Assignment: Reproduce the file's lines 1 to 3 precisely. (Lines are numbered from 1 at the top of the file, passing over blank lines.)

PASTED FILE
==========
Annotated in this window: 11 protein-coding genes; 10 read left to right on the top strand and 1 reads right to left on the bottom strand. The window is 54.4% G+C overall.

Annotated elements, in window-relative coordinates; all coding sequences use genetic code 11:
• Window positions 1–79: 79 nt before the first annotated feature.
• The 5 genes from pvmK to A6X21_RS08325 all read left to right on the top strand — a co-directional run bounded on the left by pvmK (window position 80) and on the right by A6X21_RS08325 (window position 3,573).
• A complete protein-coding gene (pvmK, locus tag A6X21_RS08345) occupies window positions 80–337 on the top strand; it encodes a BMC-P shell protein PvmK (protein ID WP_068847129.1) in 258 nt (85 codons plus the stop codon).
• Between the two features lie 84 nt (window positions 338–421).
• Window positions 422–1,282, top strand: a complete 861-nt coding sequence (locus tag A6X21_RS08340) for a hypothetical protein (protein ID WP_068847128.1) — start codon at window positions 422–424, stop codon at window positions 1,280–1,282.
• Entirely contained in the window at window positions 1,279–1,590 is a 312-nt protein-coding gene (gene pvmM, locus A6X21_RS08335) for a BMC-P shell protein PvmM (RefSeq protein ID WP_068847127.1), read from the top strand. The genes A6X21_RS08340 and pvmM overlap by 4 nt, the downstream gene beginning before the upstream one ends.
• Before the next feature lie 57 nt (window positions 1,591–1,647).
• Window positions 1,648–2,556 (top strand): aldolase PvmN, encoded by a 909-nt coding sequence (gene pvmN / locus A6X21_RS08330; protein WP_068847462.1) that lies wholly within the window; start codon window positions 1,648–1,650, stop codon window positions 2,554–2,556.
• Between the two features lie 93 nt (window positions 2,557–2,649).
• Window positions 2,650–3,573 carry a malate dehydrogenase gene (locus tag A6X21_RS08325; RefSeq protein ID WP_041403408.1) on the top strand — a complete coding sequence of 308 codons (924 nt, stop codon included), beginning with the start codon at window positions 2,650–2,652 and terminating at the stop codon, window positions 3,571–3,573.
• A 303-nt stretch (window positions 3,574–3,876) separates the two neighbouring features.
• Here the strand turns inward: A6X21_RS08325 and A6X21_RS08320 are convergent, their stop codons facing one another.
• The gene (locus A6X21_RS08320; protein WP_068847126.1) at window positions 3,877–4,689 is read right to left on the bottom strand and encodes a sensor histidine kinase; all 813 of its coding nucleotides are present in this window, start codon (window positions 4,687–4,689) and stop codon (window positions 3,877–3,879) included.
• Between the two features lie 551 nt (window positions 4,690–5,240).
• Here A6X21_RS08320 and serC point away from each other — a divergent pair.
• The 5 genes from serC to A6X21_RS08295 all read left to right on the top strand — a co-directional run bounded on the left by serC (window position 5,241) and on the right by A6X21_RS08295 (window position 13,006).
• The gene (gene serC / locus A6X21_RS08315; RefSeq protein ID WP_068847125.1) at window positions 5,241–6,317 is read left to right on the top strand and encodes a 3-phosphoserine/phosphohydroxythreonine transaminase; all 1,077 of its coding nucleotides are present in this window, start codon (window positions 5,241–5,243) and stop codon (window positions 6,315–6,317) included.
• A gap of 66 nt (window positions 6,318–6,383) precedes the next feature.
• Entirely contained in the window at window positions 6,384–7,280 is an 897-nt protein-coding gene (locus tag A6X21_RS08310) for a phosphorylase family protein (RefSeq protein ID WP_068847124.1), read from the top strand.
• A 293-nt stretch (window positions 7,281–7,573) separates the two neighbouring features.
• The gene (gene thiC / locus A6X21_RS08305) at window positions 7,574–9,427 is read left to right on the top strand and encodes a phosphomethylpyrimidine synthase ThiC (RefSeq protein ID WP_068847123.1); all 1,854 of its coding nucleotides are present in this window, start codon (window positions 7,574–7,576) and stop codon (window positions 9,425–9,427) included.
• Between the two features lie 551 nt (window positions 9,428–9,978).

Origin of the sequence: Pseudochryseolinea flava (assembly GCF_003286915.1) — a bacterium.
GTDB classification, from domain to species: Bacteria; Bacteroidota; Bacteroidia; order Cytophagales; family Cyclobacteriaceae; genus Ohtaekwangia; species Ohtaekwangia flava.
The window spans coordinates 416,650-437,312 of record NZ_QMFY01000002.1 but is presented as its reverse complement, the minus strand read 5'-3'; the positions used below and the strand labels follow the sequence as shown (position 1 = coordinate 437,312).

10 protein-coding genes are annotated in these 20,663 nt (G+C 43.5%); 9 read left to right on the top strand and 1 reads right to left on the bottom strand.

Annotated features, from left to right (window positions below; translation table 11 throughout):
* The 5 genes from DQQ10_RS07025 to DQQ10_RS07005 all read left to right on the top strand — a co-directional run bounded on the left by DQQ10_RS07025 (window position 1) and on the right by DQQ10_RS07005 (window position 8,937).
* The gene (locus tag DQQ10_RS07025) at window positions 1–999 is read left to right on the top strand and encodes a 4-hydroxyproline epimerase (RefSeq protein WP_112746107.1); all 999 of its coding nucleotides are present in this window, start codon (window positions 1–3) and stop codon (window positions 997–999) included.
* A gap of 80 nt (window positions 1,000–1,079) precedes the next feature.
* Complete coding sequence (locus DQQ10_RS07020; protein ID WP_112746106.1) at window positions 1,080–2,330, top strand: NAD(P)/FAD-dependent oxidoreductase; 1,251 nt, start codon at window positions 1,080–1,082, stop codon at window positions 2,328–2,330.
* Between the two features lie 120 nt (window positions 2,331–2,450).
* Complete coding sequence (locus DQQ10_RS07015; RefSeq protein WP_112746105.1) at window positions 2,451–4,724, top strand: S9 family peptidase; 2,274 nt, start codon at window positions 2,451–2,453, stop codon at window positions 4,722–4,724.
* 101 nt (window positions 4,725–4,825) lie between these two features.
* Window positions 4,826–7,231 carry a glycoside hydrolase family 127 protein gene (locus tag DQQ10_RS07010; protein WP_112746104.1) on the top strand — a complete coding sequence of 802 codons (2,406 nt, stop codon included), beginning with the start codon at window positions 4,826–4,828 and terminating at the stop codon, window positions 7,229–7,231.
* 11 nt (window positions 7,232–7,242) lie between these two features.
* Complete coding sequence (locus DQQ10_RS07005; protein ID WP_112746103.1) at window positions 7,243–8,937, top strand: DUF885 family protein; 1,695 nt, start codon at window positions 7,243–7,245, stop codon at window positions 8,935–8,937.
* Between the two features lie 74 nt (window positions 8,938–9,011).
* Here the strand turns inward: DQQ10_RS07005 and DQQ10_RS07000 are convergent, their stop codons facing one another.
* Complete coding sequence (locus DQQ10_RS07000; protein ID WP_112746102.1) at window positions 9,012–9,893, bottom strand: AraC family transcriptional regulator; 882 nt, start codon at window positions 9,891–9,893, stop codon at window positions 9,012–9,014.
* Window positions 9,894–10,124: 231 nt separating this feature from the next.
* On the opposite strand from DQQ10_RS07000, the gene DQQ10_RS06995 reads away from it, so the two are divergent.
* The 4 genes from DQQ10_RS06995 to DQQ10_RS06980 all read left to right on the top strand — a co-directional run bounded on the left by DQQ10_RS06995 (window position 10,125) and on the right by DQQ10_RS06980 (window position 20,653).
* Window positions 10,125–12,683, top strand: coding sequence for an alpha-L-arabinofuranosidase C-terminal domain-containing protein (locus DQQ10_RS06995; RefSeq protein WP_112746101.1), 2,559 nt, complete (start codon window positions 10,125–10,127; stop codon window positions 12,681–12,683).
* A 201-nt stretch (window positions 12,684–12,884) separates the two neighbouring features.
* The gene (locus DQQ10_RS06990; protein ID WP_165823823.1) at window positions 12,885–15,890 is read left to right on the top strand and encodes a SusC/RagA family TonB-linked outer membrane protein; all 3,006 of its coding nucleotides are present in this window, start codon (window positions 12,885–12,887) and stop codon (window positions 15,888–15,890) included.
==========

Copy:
Annotated in this window: 11 protein-coding genes; 10 read left to right on the top strand and 1 reads right to left on the bottom strand. The window is 54.4% G+C overall.

Annotated elements, in window-relative coordinates; all coding sequences use genetic code 11:
• Window positions 1–79: 79 nt before the first annotated feature.